The next book to be featured in Scotzine’s book review by Dr Jonathan M Thomas is We are Hibernian: The Fans’ Story by Andy McVannan.
Andy McVannan has edited an engaging oral history collection that delivers an authentic fan’s eye view of Hibernian Football Club over the years. It brings the culture and experience of supporting one of Scotland’s best-loved clubs, vividly to life. This second edition provides some updated material and includes three brand new contributions from Ger Freedman, Pat Nevin and Mickey Weir. While the market is primarily Hibs fans, this volume is a valuable addition to the literature about and by genuine Scottish football fans.
Proclaimer, Charlie Reid, sets the tone by capturing nicely what Hibernian means to him and how it is ‘important for football to be played the right way at Hibs’. Throughout, there is a warmth and authenticity that seeps from the pages. While some contributors are celebrities and even former players, they are all here as Hibs fans first. Reminiscence and shared memories appear unfiltered, but every football fan can identify with the themes of idolising former players and basking in past glories.
The sections on watching Hibs through the 1970s and 1980s, describe the fan experience with a mix of humorous, visceral detail and atmosphere. The recollections and enthusiasm of the McBain’s, a retired couple who have been going to Easter Road for decades, is infectious. Their love for the experience of being in Easter Road on a Saturday demonstrates a shared sense of history, community and belonging.
Others develop the idea of Hibernian as a rock’n’roll club, cooler and more maverick than other clubs. The distinct history and style that fans associate with Hibs are of enduring importance for many contributors. They also identify how the social and compassionate roots of the club adds further value to their self-image. There are some great passages about the passion and belief that is the often misguided preserve of the football fan. The volume portrays a good balance of contributions from different types of fan, although the weight is firmly on the male experience. The female voice although faint is evident and the range of feelings they express about their club, are welcome additions to the piece.
The themes of history, background, family and a sense of place come shining through. Indeed, for many of the fan contributors there is a general plea for Hibs to extend its reach further into the local community. The ‘Hands off Hibs’ campaign features prominently and clearly provided a focus for fans to demonstrate their passion for Hibs. A few contributors note how the sorry episode brought the extended Hibs family closer in a common cause and how this spirit and identity through shared endeavour is still evident today.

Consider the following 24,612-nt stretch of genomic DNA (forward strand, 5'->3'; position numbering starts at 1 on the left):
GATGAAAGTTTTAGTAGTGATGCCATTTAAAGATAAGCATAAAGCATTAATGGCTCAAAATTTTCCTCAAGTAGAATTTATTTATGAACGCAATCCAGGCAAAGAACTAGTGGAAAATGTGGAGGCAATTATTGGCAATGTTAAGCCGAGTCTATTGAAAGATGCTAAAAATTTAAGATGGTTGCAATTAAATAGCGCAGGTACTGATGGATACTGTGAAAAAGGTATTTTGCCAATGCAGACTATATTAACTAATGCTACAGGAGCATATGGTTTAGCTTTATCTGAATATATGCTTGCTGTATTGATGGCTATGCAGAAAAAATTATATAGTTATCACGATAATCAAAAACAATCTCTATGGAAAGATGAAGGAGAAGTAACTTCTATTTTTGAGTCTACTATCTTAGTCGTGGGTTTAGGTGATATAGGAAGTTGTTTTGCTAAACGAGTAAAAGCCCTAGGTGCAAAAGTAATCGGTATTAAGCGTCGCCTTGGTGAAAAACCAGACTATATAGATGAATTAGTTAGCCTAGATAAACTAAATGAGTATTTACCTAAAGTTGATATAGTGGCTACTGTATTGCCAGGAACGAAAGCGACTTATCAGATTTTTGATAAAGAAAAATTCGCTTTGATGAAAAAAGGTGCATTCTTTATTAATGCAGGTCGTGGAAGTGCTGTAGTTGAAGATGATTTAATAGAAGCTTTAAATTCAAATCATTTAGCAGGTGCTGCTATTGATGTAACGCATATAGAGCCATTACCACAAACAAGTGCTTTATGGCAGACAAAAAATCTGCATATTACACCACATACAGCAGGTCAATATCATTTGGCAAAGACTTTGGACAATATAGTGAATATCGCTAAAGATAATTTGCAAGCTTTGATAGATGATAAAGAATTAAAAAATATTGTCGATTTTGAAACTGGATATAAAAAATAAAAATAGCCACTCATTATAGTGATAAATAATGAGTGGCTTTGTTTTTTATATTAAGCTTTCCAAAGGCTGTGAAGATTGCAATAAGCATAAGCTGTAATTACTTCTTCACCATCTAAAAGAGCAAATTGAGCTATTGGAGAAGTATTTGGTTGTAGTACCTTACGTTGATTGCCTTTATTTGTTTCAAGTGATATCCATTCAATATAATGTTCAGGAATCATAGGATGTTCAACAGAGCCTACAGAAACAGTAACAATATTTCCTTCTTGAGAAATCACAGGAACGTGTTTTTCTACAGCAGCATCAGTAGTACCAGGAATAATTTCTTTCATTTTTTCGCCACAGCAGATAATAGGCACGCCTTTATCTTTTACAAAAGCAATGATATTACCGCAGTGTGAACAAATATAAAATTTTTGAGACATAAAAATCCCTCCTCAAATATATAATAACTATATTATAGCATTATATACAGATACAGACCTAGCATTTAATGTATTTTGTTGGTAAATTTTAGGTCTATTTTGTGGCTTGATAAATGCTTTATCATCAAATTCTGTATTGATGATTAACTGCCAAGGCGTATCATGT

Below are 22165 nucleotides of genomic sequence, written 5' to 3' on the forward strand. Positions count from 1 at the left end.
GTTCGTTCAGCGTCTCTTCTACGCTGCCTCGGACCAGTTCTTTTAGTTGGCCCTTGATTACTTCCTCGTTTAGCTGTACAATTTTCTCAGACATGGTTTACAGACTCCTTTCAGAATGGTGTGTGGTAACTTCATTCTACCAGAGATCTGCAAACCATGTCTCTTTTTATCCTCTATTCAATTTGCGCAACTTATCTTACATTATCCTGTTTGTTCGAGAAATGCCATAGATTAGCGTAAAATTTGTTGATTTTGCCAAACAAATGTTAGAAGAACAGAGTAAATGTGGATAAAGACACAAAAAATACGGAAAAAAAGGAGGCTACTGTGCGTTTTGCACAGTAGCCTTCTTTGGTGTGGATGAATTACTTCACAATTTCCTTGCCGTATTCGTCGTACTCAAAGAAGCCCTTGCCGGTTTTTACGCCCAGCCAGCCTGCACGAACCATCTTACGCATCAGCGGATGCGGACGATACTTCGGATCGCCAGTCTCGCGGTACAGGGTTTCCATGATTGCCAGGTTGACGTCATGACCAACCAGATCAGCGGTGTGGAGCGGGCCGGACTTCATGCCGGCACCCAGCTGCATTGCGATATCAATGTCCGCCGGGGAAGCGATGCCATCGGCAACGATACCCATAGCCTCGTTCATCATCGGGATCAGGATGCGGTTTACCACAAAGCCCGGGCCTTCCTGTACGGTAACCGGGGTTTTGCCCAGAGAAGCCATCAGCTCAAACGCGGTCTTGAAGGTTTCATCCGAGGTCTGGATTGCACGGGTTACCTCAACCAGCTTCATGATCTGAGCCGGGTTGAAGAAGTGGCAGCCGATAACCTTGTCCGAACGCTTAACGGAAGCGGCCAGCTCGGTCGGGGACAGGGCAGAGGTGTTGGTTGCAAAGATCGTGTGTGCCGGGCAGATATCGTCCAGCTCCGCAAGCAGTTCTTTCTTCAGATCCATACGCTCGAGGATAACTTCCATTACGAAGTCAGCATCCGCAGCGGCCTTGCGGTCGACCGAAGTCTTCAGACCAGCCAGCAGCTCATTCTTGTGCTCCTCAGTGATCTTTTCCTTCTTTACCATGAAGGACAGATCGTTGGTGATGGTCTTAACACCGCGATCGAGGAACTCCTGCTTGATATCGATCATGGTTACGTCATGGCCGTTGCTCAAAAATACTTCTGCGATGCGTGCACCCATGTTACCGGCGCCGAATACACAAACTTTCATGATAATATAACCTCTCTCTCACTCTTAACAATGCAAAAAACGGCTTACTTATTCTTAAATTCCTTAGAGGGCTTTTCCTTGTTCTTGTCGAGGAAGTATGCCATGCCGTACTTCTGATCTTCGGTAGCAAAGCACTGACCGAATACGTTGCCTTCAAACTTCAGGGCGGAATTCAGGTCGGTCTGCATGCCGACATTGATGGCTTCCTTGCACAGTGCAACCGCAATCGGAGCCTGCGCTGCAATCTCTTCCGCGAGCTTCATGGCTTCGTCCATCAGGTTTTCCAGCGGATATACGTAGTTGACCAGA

Notably, every contributor has a slightly different take on relations with their city neighbours. Many describe how in the post-war years fans would mingle on the terraces with minimal trouble, yet by the 1980s, violence and running battles were the norm. Despite this, most fan contributors recognise that the city rivalry is important and that life would be much less interesting for Hibs without Hearts.
The intergenerational links between sons, father and grandfathers as played out attending a Hibs football match is more than just a bonding experience between men, as it also bonded you to a place. One of the newer sections, by Pat Nevin, stands out for his admission that he came late to supporting Hibs, having been brought up a Celtic fan.
This anthology clearly demonstrates that while the club’s fortunes may vary from season to season or manager to manager, and despite the old stadium now modernised, the core ethos of the club survives and thrives in the stories, histories and memories of their loyal fans.
As any fan will recognise, it is important to preserve those memories that underscore your club’s sense of identity, history and place. In that regard, this volume is required reading for all diehard Hibees. (Dr Jonathan M Thomas - Scotzine)